The benefits of meditation are well-known, from decreasing stress and promoting overall mental health to improving immunity, blood pressure, heart health, and so much more. Less well-known are the risks and side effects of meditation. Everything has benefits and drawbacks and meditation is no exception. Here are the risks, side effects, and precautions to keep in mind if you practice meditation.
Facing your buried emotions
Meditation could get you in touch with buried and suppressed emotions. It could trigger waves of fear, anger, jealousy, and more, which had been sitting buried deep within you. If you’re expecting it as a natural part of meditation you’re likely to be alright. If you’re unaware though, the uncontrollable emotion wave can be destabilizing. It can also force you to relieve traumatic experiences as flashbacks thereby retraumatizing you.
Depression and anxiety
Meditation is often prescribed as a way to manage depression and anxiety for people with mental health concerns. Regular meditation can help manage stress, and anxiety which can trigger depression. The problem is meditation can cause a feeling of depersonalization, emptiness, disconnection, panic, and fear. This can further exacerbate depression and anxiety. Fear and anxiety are common side effects of meditation so if you suffer from depression or anxiety, you should likely speak to your doctor before trying meditation and perhaps do it in a guided set-up with a trained person present.
Can be disempowering
Meditation is beneficial in calming someone down especially when it comes to things, they don’t have control of and can’t necessarily change. The problem is meditation can make you so passive, contained, and compliant so that you lose motivation to do anything, even things you have control over.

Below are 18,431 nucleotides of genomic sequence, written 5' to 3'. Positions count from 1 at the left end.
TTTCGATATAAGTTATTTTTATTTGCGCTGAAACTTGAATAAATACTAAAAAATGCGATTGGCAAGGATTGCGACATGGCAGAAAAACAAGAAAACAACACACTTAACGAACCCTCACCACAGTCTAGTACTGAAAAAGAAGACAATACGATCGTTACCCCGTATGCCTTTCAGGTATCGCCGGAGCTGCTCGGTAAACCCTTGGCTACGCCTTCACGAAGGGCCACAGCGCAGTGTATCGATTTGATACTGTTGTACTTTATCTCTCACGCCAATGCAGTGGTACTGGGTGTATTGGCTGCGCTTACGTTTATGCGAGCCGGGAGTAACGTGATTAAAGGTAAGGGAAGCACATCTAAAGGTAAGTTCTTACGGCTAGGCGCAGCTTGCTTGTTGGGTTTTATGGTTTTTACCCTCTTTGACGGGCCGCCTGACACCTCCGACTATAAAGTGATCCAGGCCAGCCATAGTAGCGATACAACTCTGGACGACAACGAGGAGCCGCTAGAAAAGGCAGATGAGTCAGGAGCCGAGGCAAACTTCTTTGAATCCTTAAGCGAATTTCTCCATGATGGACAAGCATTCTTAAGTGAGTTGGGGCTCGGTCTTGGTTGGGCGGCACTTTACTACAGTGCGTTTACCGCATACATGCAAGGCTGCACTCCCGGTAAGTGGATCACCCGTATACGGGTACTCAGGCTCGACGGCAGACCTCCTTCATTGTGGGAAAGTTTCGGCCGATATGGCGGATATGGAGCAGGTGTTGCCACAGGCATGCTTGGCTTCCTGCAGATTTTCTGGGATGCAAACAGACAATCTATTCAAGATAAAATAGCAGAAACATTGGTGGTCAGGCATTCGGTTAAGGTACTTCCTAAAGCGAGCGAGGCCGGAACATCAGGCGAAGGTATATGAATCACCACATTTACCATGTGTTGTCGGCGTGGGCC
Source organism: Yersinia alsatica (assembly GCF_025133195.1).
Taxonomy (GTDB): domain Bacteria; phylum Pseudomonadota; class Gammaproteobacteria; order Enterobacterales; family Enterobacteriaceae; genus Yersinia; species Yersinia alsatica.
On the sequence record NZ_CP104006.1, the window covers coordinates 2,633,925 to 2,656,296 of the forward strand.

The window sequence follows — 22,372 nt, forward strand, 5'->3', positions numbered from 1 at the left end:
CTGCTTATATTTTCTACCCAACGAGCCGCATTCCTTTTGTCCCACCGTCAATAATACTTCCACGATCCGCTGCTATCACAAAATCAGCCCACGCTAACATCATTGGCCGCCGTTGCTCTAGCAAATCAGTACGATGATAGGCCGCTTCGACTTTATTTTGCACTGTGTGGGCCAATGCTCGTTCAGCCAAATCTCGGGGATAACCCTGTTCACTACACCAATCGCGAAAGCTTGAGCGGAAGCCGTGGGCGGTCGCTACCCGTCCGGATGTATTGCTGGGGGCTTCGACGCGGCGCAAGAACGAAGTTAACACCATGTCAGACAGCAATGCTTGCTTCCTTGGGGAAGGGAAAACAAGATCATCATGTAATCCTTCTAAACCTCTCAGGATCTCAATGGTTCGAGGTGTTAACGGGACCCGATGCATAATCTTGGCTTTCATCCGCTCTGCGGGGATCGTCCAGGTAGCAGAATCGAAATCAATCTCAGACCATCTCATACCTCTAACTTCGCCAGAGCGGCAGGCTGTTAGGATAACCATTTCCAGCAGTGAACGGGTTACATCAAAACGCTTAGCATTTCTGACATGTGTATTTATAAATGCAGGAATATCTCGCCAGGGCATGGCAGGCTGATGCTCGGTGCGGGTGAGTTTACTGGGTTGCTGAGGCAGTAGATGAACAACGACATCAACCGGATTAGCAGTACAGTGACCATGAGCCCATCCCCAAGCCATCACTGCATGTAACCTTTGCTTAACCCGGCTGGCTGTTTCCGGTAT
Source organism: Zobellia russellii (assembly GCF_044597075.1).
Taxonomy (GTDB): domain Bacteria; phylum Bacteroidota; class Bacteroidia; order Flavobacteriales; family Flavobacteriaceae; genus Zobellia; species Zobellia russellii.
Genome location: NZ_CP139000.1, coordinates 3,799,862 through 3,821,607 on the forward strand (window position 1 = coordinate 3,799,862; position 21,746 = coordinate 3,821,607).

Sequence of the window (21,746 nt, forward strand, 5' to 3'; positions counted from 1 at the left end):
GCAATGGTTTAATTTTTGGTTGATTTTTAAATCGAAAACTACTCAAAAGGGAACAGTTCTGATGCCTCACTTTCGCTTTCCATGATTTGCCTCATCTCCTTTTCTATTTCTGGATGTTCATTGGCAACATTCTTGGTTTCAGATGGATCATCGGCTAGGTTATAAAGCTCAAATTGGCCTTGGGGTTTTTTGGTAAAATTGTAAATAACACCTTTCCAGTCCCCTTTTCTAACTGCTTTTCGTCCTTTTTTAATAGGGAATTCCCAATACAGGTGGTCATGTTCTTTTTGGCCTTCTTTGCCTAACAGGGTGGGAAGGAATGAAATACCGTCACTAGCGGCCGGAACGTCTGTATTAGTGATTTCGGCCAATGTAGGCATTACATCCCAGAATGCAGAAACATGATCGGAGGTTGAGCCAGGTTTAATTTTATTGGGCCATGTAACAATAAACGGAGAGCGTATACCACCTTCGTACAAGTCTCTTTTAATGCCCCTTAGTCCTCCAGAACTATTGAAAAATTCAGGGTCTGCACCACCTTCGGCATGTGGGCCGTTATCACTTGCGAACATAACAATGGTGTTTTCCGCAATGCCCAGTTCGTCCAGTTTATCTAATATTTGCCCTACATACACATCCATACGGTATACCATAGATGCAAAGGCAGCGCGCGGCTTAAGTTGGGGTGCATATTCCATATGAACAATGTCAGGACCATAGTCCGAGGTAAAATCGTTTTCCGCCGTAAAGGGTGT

One study found that meditation can make you lose interest even in things you previously enjoyed in much the same way depression does. If you already struggle with procrastination meditation may not be for you.
This disempowering effect has been cited as one of the reasons meditation is being promoted everywhere from schools to offices. Instead of standing up to oppression, inequality, climate change, and the existential problems facing us, we’re encouraged to meditate to deal with the anxiety and depression resulting from these injustices. It’s a way that’s being used to keep people isolated, passive, and compliant.
Some people experience negative physical effects including pain, pressure, involuntary movements, headaches, fatigue, weakness, gastrointestinal problems, and dizziness.
Damage to the sense of self
Your sense of self is crucial and affects all the other relationships in your life, this is why it’s concerning that meditation can damage your sense of self. One study found that participants were more aware of their negative qualities after a meditation retreat. They reported feeling a loss of agency, a loss of sense of basic self, and a loss of ownership.
Meditation is not therapy
Meditation and other mindful practices are not a substitute for therapy. If someone is really struggling, meditation may not offer sufficient support. Speaking to a therapist in addition is likely to be beneficial.
It’s worth noting that most people who experience adverse effects are those who go to intense meditation retreats where they meditate for hours each day for a week, maybe more.
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